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Old 09-06-2010, 11:45 AM   #1
whitham_wannabe OP
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Twisted Melon goes to Baja

So it has been a while since the trip itself, this tale harking back to March of this year, but I thought it was high time that I started this ride report. My companion for this journey has been talking about writing a ride report ever since, but it has so far failed to materialise ... hopefully this will get the ball rolling, eh Bondy?



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Old 09-06-2010, 11:54 AM   #2
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Day err ... -2?
A young guy is driving along a country lane and gets lost, so stops to ask an old farmer for directions. “What’s the best way to get to Hereford?” He asks. The old guy thinks for a moment and then replies “Well, for the best way, you wouldn’t want to start here …”.

This summed up my feelings at journey's start in Seattle, all I wanted to do was get into Mexico but first I had to ride the length of the country to get there. Chris was much better prepared by living at the other end of the I5, in San Diego. The original plan was to take Friday off work, ride to Chris’ Friday and Saturday, cross the border Sunday. Then I figured I may as well get a couple of hundred miles in on Thursday after work, then decided to leave work early and head off, then decided to skip work entirely on Thursday and spend some quality time with my girlfriend instead. A much better choice. 10am Thursday morning and I am ready to roll.



Damn it’s a long way to San Diego, so let’s do a quick iron butt to make it go by quicker. I-5 isn’t as dull as I feared, at least through Washington, Oregon and Northern California. I had heard of the ‘Meet a California Highway Patrol Officer’ scheme, and eagerly hurried down to make my rendevous. He even gave me a certificate to show me just how eagerly I had hurried.



Nice guy, rode a 950 KTM, apparently, and knocked 15 mph off the recorded speed for me. Ride. Gas. Ride. Gas. Ride. Gas. It was now dark, so I have no idea how picturesque northern to middle Califormia ride was, all I can say is that there was a wide and mostly unpleasant variety of smells around. Stopped for a couple of hours kip in the back of a rest stop …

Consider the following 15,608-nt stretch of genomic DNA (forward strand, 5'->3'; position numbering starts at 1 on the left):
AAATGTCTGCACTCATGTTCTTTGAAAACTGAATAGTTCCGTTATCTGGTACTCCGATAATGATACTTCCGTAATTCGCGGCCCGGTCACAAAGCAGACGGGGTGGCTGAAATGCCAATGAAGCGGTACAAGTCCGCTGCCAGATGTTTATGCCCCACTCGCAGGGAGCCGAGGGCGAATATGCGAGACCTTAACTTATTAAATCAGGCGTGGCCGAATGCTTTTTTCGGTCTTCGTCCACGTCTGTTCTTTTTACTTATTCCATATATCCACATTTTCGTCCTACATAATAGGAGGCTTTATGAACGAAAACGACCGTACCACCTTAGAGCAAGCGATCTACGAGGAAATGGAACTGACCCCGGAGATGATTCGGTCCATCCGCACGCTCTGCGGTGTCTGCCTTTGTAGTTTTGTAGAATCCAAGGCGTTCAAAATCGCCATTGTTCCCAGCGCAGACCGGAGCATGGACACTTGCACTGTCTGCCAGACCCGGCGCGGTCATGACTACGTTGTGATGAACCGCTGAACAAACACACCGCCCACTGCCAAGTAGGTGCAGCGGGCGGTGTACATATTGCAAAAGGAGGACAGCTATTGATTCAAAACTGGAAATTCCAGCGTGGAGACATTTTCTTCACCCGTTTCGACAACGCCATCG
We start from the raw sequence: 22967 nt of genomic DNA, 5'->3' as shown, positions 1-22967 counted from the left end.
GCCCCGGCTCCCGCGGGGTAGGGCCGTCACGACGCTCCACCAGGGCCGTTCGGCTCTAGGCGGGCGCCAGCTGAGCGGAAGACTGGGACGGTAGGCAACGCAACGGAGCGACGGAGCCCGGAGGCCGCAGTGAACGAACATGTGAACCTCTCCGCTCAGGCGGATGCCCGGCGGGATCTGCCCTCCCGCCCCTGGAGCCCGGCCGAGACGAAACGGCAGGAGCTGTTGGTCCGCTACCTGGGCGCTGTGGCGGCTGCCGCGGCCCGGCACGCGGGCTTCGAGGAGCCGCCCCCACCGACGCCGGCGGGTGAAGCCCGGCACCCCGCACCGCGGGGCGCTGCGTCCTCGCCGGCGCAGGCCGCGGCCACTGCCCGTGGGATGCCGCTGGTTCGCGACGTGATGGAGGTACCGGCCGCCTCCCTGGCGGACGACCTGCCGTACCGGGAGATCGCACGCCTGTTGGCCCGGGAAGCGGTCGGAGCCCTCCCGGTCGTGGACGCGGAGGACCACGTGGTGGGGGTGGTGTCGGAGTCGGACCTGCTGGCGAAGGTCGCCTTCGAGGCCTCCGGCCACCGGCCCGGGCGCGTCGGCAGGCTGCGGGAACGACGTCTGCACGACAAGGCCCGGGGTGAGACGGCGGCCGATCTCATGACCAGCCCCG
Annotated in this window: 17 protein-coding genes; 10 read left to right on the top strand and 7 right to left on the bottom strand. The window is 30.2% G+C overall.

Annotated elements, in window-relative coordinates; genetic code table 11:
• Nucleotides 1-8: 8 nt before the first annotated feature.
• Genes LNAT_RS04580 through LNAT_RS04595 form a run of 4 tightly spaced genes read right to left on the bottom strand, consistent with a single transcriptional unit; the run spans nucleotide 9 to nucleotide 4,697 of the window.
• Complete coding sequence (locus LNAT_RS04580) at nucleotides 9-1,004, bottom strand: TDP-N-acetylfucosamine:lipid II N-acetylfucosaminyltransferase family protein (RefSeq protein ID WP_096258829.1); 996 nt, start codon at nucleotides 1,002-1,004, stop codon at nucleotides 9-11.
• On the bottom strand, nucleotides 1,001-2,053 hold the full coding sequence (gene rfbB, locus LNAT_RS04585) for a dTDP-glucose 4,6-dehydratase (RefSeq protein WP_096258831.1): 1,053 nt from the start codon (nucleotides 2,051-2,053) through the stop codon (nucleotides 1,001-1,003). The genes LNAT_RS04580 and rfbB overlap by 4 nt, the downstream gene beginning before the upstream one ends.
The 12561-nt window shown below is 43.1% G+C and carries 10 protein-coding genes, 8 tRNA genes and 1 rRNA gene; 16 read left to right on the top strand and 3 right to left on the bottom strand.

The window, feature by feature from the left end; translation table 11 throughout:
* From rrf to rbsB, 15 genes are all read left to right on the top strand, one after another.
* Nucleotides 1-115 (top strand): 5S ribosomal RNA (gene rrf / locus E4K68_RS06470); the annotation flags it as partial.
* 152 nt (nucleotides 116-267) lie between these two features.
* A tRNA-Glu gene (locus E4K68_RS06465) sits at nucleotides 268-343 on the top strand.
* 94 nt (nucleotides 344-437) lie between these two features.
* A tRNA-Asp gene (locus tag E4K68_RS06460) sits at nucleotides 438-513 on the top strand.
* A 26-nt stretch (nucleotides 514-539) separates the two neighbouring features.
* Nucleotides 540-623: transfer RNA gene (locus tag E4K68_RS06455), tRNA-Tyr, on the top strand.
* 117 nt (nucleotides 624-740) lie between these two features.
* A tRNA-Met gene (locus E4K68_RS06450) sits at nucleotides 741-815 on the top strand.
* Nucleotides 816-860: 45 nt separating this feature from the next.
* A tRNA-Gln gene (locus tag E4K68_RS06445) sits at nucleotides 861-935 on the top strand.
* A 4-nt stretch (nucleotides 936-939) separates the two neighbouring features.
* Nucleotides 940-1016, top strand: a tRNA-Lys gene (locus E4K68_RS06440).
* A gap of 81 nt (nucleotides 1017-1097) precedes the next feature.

Then back to it. Ride. Gas. Ride. Gas. 1000 miles came up after 20 hours. Don’t know what all the fuss is about …



The sun made a welcome return and refreshed me from my stupor for the final five hours.



And finally Chris’ place rolled into view after 1280 miles and 25 hours. Visited my StreetFighter, that Chris started and I finished …




… and Chris’ supercharged MG, that I started and Chris finished …



… and retired gracefully and gratefully to bed.
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Old 09-06-2010, 03:49 PM   #3
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Where's the next installment?? Keep it coming!
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Old 09-07-2010, 09:06 PM   #4
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Day one ...as viewed from the other end of the country.

OK ... as Ropey has started the ball rolling I'll start posting up what I began writing. First of all, a little background ... after all, in the first post Roper is still riding down !!

I know, I know ... yet another Baja ride report. I mean really ... don't these advriders ever go anywhere else!!

As I've recently moved down to San Diego from Detroit, I'm finally on the same side of the country as my main riding buddy.In fact, we both live off the I5 ....all be it at opposite ends. He's up in Seattle... the mapquest riding directions are thus "Leave home, turn left, turn right, ride 1250 miles, exit freeway turn left, turn left, arrive at destination! We did a couple of trips last year but decided for the first one this year, it'd be wrong not to tackle the Baja.